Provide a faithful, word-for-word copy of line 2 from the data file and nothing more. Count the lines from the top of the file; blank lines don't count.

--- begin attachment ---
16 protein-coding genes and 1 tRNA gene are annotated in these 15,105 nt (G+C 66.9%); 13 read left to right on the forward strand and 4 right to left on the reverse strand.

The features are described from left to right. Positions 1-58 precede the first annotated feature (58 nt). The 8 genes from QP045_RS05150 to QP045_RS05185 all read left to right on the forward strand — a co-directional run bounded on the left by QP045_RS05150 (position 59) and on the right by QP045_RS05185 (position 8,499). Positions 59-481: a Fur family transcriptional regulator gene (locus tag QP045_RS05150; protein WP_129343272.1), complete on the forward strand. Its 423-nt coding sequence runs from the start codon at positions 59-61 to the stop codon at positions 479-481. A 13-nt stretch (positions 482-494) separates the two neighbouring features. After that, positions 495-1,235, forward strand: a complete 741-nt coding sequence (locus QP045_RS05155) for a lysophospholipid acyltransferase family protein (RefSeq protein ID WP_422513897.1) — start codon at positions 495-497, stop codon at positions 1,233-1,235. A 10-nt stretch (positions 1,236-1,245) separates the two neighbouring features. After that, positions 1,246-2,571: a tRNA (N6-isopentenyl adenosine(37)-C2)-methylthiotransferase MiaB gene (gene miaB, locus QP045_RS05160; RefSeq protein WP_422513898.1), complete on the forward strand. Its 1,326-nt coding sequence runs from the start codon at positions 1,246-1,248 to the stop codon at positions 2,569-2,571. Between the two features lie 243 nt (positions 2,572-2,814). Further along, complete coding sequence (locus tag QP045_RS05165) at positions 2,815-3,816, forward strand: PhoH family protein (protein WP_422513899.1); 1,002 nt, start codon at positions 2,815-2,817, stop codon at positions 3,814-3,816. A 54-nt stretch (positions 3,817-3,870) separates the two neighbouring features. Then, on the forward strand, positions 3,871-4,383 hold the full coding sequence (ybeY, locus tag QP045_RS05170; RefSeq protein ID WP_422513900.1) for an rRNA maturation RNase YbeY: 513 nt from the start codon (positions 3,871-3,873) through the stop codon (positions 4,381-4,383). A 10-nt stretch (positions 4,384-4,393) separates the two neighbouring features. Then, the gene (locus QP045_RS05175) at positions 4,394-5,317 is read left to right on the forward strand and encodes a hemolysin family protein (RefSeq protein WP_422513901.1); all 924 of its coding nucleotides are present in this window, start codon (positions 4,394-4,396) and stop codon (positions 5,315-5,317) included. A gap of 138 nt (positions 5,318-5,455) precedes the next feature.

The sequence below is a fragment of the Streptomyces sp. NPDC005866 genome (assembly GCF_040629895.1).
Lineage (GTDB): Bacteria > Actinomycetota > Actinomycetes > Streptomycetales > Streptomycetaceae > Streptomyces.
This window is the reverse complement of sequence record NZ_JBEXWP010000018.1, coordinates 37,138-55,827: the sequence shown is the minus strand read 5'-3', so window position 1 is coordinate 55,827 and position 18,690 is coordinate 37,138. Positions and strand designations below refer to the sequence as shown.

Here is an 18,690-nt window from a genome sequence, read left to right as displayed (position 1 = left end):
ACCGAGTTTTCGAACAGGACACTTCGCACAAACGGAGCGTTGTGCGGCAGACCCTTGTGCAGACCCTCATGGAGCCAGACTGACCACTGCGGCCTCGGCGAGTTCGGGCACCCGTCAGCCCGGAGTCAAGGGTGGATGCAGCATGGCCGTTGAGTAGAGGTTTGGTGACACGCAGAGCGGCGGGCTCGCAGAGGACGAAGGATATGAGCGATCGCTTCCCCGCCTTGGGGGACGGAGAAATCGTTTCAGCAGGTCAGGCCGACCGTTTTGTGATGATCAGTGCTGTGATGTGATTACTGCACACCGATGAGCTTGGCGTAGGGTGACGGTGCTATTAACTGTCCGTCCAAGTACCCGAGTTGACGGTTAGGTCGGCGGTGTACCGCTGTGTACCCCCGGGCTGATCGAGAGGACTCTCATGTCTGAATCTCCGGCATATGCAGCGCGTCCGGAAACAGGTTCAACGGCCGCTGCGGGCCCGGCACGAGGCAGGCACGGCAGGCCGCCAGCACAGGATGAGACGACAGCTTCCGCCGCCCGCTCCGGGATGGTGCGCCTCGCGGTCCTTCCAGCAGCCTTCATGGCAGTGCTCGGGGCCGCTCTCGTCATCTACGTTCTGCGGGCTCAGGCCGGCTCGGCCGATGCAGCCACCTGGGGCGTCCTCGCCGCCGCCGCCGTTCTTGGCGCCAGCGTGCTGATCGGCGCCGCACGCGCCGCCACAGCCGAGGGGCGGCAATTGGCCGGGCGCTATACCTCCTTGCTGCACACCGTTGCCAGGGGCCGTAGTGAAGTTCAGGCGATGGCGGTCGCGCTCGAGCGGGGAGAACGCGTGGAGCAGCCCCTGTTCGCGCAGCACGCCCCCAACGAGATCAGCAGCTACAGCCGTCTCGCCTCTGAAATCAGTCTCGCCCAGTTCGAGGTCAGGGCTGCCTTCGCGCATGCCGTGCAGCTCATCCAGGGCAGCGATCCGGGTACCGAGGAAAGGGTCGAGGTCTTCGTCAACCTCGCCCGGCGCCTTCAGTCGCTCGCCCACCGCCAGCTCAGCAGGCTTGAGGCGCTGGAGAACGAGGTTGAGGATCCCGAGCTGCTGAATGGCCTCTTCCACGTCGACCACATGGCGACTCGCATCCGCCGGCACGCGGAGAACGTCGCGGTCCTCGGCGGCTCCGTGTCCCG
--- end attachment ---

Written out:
The features are described from left to right. Positions 1-58 precede the first annotated feature (58 nt). The 8 genes from QP045_RS05150 to QP045_RS05185 all read left to right on the forward strand — a co-directional run bounded on the left by QP045_RS05150 (position 59) and on the right by QP045_RS05185 (position 8,499). Positions 59-481: a Fur family transcriptional regulator gene (locus tag QP045_RS05150; protein WP_129343272.1), complete on the forward strand. Its 423-nt coding sequence runs from the start codon at positions 59-61 to the stop codon at positions 479-481. A 13-nt stretch (positions 482-494) separates the two neighbouring features. After that, positions 495-1,235, forward strand: a complete 741-nt coding sequence (locus QP045_RS05155) for a lysophospholipid acyltransferase family protein (RefSeq protein ID WP_422513897.1) — start codon at positions 495-497, stop codon at positions 1,233-1,235. A 10-nt stretch (positions 1,236-1,245) separates the two neighbouring features. After that, positions 1,246-2,571: a tRNA (N6-isopentenyl adenosine(37)-C2)-methylthiotransferase MiaB gene (gene miaB, locus QP045_RS05160; RefSeq protein WP_422513898.1), complete on the forward strand. Its 1,326-nt coding sequence runs from the start codon at positions 1,246-1,248 to the stop codon at positions 2,569-2,571. Between the two features lie 243 nt (positions 2,572-2,814). Further along, complete coding sequence (locus tag QP045_RS05165) at positions 2,815-3,816, forward strand: PhoH family protein (protein WP_422513899.1); 1,002 nt, start codon at positions 2,815-2,817, stop codon at positions 3,814-3,816. A 54-nt stretch (positions 3,817-3,870) separates the two neighbouring features. Then, on the forward strand, positions 3,871-4,383 hold the full coding sequence (ybeY, locus tag QP045_RS05170; RefSeq protein ID WP_422513900.1) for an rRNA maturation RNase YbeY: 513 nt from the start codon (positions 3,871-3,873) through the stop codon (positions 4,381-4,383). A 10-nt stretch (positions 4,384-4,393) separates the two neighbouring features. Then, the gene (locus QP045_RS05175) at positions 4,394-5,317 is read left to right on the forward strand and encodes a hemolysin family protein (RefSeq protein WP_422513901.1); all 924 of its coding nucleotides are present in this window, start codon (positions 4,394-4,396) and stop codon (positions 5,315-5,317) included. A gap of 138 nt (positions 5,318-5,455) precedes the next feature.